A previous study has shown that concomitant high expression of Snail2 and low expression of E-cadherin in patients with CRC is associated with adverse prognosis, while patients with low expression Snail2 and high expression of E-cadherin have a favorable prognosis . However, the function of Snail2 on the metastasis of CRC and the mechanism through which Snail2 represses E-cadherin expression is unclear. In our study, we first confirmed that Snail2 is highly expressed in patients with CRC. Meanwhile, the stable overexpression of Snail2 in SW480 cells promoted migration and invasion both in vitro and in a mouse model. The morphology of SW480-Snail2, together with the data relative to the expression of E-cadherin and vimentin, indicated EMT upon overexpression of Snail2.
Snail1 interacts with G9a, an important euchromatin methyltransferase responsible for the formation of H3K9me2, and recruits G9a and other DNA methyltransferases to the E-cadherin promoter for DNA methylation. Additionally, PRC2 plays an important role in differentiation, maintenance of cell identity, and proliferation [29, 35], and it is deregulated in a wide variety of cancers, in which it can have oncogenic or tumor-suppressive activity depending on context. However, little is known about the functions of PRC2 in the metastasis of CRC. On the other hand, HDACs promote chromatin condensation and, by repressing gene transcription, play a role in cell cycle regulation and cell differentiation . Many studies have shown that HDACs are associated with the development of tumors.
Our study showed that Snail2 might recruit the histone deacetylases HDAC6 and histone methyltransferase PRC2 to the promoter of E-cadherin to inhibit its expression. Therefore, the overexpression of Snail2 promotes EMT and induces invasion and metastasis in CRC. Taken together, our findings identify a new mechanism of metastasis in CRC and open the way for additional research that might be instrumental in discovering novel ways to fight cancer.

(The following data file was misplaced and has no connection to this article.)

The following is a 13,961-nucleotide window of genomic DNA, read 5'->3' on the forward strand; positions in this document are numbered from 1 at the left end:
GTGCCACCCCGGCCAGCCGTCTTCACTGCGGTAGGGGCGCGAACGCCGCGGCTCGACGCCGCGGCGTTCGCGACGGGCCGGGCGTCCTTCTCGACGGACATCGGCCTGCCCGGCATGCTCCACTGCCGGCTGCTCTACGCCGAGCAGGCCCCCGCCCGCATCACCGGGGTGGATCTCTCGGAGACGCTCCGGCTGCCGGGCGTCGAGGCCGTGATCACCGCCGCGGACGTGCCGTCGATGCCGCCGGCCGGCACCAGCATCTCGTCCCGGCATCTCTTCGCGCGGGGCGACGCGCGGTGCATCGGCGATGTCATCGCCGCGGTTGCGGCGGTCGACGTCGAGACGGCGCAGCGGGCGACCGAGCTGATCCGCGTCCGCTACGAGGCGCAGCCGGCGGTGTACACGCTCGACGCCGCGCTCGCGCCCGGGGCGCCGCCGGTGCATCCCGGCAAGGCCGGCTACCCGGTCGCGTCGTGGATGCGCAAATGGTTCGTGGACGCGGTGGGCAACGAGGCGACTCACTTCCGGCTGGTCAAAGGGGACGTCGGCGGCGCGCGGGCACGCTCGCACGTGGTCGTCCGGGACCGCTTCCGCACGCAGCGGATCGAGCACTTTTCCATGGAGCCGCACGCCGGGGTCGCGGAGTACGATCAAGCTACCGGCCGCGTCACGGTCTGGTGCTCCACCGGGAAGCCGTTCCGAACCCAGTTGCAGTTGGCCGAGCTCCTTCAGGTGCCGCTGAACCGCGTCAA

Snail2 is highly expressed in clinical specimens of colorectal cancer. In addition, overexpression of Snail2 induced migration and metastatic properties in CRC cells in vitro and in vivo. Furthermore, overexpression of Snail2 promoted the occurrence of the epithelial–mesenchymal transition, downregulating the expression of E-cadherin and upregulating that of vimentin. Specifically, Snail2 could interact with HDAC6 and then recruits HDAC6 and PCR2 to the promoter of E-cadherin and thus inhibit the expression of E-cadherin and induce invasion and metastasis of CRC. The overexpression of Snail2 promotes EMT and induces invasion and metastasis in CRC. Thus, our study reveals a critical mechanism underlying the epigenetic regulation of EMT by Snail2. Our findings identify a new mechanism of metastasis in CRC and open the way for additional research that might be instrumental in discovering novel ways to fight cancer.
Epidermal growth factor
Enhancer of zeste homolog 2
Hepatocyte growth factor
Histone demethylase jumonji D3
Polycomb repressive complex 2
Transforming growth factor
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This work was supported by the National Natural Science Foundation of China (Grant No. 81301803).
This work was supported by the National Natural Science Foundation of China (Grant No. 81301803).
Availability of data and materials
The datasets analyzed during the current study are available from the corresponding author on reasonable request.
Ethics approval and consent to participate
This study was approved by the institutional review board of the China-Japan Union Hospital of Jilin University and Ethical Committee of Care and Use of Laboratory Animals at Jilin University. Patients’ informed consents were obtained before the sample collection.
The authors declare that they have no competing interest.